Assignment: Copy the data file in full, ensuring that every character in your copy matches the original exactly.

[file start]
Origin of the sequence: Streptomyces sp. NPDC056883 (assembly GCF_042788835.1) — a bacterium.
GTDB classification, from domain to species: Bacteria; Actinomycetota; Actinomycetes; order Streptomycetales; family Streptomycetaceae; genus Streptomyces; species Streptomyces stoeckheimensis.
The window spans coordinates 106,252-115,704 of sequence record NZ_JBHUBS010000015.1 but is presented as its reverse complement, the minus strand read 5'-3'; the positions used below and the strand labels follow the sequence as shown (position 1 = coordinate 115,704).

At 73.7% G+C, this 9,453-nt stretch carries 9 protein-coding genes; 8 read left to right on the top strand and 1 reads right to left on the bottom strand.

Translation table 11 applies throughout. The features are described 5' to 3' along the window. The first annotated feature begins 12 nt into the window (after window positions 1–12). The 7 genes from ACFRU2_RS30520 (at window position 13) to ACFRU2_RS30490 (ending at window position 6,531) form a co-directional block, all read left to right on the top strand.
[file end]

Origin of the sequence: Streptomyces sp. NPDC056883 (assembly GCF_042788835.1) — a bacterium.
GTDB classification, from domain to species: Bacteria; Actinomycetota; Actinomycetes; order Streptomycetales; family Streptomycetaceae; genus Streptomyces; species Streptomyces stoeckheimensis.
The window spans coordinates 106,252-115,704 of sequence record NZ_JBHUBS010000015.1 but is presented as its reverse complement, the minus strand read 5'-3'; the positions used below and the strand labels follow the sequence as shown (position 1 = coordinate 115,704).

At 73.7% G+C, this 9,453-nt stretch carries 9 protein-coding genes; 8 read left to right on the top strand and 1 reads right to left on the bottom strand.

Translation table 11 applies throughout. The features are described 5' to 3' along the window. The first annotated feature begins 12 nt into the window (after window positions 1–12). The 7 genes from ACFRU2_RS30520 (at window position 13) to ACFRU2_RS30490 (ending at window position 6,531) form a co-directional block, all read left to right on the top strand.